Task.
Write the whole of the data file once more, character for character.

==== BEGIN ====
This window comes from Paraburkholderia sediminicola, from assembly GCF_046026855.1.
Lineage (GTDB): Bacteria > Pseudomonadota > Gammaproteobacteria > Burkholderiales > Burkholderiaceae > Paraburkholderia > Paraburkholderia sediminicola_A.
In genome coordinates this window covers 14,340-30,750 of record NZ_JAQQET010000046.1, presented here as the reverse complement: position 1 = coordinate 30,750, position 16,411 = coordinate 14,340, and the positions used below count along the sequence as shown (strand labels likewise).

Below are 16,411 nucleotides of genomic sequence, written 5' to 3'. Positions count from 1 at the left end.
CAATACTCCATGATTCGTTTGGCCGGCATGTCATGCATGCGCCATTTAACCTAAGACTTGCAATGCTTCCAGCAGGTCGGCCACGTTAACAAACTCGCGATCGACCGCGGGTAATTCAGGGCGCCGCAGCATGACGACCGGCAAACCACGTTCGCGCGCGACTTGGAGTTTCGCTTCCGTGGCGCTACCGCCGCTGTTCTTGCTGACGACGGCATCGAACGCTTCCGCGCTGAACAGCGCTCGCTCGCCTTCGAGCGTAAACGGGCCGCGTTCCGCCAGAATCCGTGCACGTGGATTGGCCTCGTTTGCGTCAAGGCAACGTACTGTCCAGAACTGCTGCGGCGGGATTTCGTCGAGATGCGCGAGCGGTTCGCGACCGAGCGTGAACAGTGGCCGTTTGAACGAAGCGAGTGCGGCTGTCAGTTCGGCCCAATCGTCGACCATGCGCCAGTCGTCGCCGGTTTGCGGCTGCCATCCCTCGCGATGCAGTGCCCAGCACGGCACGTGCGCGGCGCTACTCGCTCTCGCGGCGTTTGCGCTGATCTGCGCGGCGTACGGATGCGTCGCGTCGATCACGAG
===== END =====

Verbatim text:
This window comes from Paraburkholderia sediminicola, from assembly GCF_046026855.1.
Lineage (GTDB): Bacteria > Pseudomonadota > Gammaproteobacteria > Burkholderiales > Burkholderiaceae > Paraburkholderia > Paraburkholderia sediminicola_A.
In genome coordinates this window covers 14,340-30,750 of record NZ_JAQQET010000046.1, presented here as the reverse complement: position 1 = coordinate 30,750, position 16,411 = coordinate 14,340, and the positions used below count along the sequence as shown (strand labels likewise).

Below are 16,411 nucleotides of genomic sequence, written 5' to 3'. Positions count from 1 at the left end.
CAATACTCCATGATTCGTTTGGCCGGCATGTCATGCATGCGCCATTTAACCTAAGACTTGCAATGCTTCCAGCAGGTCGGCCACGTTAACAAACTCGCGATCGACCGCGGGTAATTCAGGGCGCCGCAGCATGACGACCGGCAAACCACGTTCGCGCGCGACTTGGAGTTTCGCTTCCGTGGCGCTACCGCCGCTGTTCTTGCTGACGACGGCATCGAACGCTTCCGCGCTGAACAGCGCTCGCTCGCCTTCGAGCGTAAACGGGCCGCGTTCCGCCAGAATCCGTGCACGTGGATTGGCCTCGTTTGCGTCAAGGCAACGTACTGTCCAGAACTGCTGCGGCGGGATTTCGTCGAGATGCGCGAGCGGTTCGCGACCGAGCGTGAACAGTGGCCGTTTGAACGAAGCGAGTGCGGCTGTCAGTTCGGCCCAATCGTCGACCATGCGCCAGTCGTCGCCGGTTTGCGGCTGCCATCCCTCGCGATGCAGTGCCCAGCACGGCACGTGCGCGGCGCTACTCGCTCTCGCGGCGTTTGCGCTGATCTGCGCGGCGTACGGATGCGTCGCGTCGATCACGAG